Published on May 15th, 2017 | by voxx0
Length: 123 minutes
Director: Ridley Scott
Cast: Michael Fassbender, Katherine Waterston, Danny McBride, Billy Crudup, Carmen Ejogo
Plot: 2104. The crew of the USCSS Covenant has stumbled upon an anonymous planet while on their way to a new home on Omigae-6 during their colonization mission. But an oncoming danger attacks the crew and they must escape with their lives.
Within the first few minutes of ‘Alien Covenant’s’ opening title in director Ridley Scott’s iconic form, there’s a sense of familiarity. Perhaps it’s to do with the title forming itself on the screen in front of us or the haunting background soundtrack originally composed by Jerry Goldsmith, re-done for this new installment by Jed Kurzel perhaps as an inspiration. But within an instant of the first few we are back on familiar ground. We also welcome back the iconic Xenomorph (looking as gloriously terrifying as ever). Sure, ‘Prometheus’ may have left you frustrated due to the lack of the curly-headed, sword-tailed villain from the original ‘Alien’, but this may perhaps leave you happier that he is back in glorious form and running havoc again. The new ideas are to come first before even the slightest showing of the titular villain; of course there are new characters to follow new stories, a new ship, and a new planet.
Set ten years after the ill-fated mission of the Prometheus, the USCSS Covenant is on a mission to colonize an Earth-like planet in a solar system thousands of light years from their home. The ship has a particularly similar shape too, and if you look closely you can see the design is much like that of the Nostromo, except perhaps thinner. On board the are 2000 willing colonists in hyper-sleep and 1400 human embryos tightly wrapped in compacted draws. This, thanks to Scott’s much improved directing style after ‘The Martian’, looks particularly stunning, using his technical devices such as the lighting effects and tightly cornered, slightly claustrophobic corridors, and of course the voicing of the iconic computer MOTHER. Scott uses these well to make this the closest to his original. This bodes well for some time, yet where the original is a sci-fi masterpiece, this is not. There are flaws.
Firstly, the crew of the Covenant are particularly nondescript. Fifteen of them, including Michael Fassbender’s soft-talking android Walter, (compared to ‘Alien’s’ eight members including Ripley’s cat) are all lead to this planet by a newly promoted captain (Crudup). They have been in hyper-sleep for many years, and have just received a rogue message from an anonymous planet during their colonization mission to Origae-6. Of course, each member is against this message; Katherine Waterston’s Daniels is particularly concerned about the lack of bird sounds from the planet’s surface. It’s not the presentation of the characters as such that is flawed; it’s their story. Most of them are married couples, and when the inevitable comes there’s not enough emotional heft to drive them. Promisingly, there are some hilarious moments – notably the crew banter “Sugar tits,” Danny McBride’s Tennessee mutters – but the rest of their narration is sadly flawed. Thankfully their stoic performances, particularly McBride, carry the film enough for it to pull through.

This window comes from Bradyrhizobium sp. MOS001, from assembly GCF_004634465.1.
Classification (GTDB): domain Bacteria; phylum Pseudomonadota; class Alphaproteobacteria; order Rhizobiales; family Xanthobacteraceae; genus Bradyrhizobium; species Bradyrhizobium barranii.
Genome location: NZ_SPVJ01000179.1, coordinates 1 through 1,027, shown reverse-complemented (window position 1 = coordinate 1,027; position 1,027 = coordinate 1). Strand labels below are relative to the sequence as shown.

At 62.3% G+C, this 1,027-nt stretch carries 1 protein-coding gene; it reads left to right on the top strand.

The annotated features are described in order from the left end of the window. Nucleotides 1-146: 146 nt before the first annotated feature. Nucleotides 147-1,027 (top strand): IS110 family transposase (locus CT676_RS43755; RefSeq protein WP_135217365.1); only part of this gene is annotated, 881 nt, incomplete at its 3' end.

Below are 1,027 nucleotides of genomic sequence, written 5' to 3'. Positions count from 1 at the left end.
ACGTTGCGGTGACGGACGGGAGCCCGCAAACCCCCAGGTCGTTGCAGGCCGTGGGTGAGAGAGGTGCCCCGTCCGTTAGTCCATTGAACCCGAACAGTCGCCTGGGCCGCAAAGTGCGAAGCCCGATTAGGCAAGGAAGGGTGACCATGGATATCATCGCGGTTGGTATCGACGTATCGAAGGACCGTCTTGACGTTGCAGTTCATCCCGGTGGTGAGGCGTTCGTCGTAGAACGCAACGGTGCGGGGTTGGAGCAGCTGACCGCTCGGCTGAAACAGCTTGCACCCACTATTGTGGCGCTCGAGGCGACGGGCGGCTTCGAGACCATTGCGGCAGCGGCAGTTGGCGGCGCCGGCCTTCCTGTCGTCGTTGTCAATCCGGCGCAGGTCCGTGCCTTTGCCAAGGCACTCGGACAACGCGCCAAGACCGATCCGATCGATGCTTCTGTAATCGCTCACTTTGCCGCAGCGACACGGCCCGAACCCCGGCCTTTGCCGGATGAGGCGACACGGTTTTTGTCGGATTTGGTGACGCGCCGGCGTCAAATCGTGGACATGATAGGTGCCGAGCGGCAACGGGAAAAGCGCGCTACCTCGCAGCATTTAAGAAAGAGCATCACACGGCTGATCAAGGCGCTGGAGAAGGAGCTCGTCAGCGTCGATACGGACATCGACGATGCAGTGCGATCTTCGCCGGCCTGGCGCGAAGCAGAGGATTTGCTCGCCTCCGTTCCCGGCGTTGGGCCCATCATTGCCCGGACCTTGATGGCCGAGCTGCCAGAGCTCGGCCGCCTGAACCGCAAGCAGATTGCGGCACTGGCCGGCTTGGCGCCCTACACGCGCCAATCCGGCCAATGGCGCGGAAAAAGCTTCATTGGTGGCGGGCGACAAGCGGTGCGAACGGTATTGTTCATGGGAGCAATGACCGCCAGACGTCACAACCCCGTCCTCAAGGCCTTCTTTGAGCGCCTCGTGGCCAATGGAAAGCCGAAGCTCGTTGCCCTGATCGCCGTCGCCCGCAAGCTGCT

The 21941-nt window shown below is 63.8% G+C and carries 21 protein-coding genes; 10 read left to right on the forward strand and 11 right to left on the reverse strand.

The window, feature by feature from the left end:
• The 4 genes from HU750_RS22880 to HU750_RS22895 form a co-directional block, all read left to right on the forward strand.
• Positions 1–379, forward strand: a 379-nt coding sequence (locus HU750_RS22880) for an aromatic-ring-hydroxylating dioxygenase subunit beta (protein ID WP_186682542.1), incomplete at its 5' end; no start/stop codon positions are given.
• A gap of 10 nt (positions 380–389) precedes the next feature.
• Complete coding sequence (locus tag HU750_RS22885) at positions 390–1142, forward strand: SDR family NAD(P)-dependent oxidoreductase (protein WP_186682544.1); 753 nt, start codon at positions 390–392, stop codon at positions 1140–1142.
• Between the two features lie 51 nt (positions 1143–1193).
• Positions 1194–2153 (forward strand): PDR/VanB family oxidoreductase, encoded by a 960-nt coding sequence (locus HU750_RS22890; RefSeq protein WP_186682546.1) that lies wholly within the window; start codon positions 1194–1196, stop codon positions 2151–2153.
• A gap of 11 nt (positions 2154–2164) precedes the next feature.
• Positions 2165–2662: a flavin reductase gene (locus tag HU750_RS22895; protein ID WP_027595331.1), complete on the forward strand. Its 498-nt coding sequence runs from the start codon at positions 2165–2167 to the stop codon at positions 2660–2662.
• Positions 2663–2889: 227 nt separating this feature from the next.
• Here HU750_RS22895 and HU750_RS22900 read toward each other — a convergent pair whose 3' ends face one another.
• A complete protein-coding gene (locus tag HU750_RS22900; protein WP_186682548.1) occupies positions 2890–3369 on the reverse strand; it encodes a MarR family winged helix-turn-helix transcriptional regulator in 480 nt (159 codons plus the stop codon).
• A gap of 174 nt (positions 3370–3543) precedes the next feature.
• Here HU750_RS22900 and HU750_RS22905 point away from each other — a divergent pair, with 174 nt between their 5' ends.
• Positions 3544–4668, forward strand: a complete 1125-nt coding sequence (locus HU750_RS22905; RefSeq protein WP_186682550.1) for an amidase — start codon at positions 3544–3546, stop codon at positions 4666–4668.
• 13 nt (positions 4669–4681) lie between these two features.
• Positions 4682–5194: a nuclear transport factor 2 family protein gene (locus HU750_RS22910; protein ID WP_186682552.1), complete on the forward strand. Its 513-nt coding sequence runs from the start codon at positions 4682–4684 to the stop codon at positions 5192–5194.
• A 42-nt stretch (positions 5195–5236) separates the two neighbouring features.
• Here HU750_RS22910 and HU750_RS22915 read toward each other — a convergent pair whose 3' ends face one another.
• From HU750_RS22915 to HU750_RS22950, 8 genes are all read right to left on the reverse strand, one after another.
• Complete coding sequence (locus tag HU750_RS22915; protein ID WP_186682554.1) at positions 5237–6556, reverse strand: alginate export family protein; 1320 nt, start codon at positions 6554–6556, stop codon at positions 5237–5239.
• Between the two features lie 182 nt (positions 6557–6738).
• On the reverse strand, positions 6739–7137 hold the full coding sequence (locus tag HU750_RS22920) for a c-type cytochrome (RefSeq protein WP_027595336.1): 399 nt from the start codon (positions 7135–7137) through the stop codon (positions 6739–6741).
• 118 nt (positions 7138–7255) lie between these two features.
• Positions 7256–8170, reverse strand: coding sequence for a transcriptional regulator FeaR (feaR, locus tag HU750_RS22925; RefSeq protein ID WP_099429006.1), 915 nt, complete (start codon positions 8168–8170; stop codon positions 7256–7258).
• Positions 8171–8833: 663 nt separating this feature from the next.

Secondly, the tone. The problem with Scott’s directing is that he either makes his films too light or too heavy, and here the emphasis is high on heavy. It’s a slow drive from the opening. The tension is there and from the very beginning we know what kind of film this is, so it’s inevitable that these characters will meet their demise at some point. Here, it’s obvious, unlike the original which had tension in the right places, making it hard to know which one would go first. Like the Xenomorph, this film is blind to it’s own flaws, as if Scott has a say on how and when each character goes. He’s not light on this material either. There’s a lot of gore – in fact a seemingly cringeworthy amount of it – and there is of course a more notable way of direction, which takes a turn into the more familiar territory too.
Both of these flaws are thankfully brushed over by the tension, which is clearly noticeable from the first planetary footsteps – the tension is on the constant rise from the moment we see these alien critters to the third act. Though fast in it’s execution, it is stunning and proudly gives a solid end to the sixth film in the franchise. ‘Alien Covenant’ isn’t the best ‘Alien’film in the franchise, but thanks to Scott’s stunning direction and the beautiful practical effects, Scott is back on firm ground.
VERDICT: Not the best but certainly not the worst. With its flawed narration and heavy-handed techniques it’s a vast improvement on his last sci-fi venture. Though it still sadly doesn’t top the 1979 original.
- By Corey Denford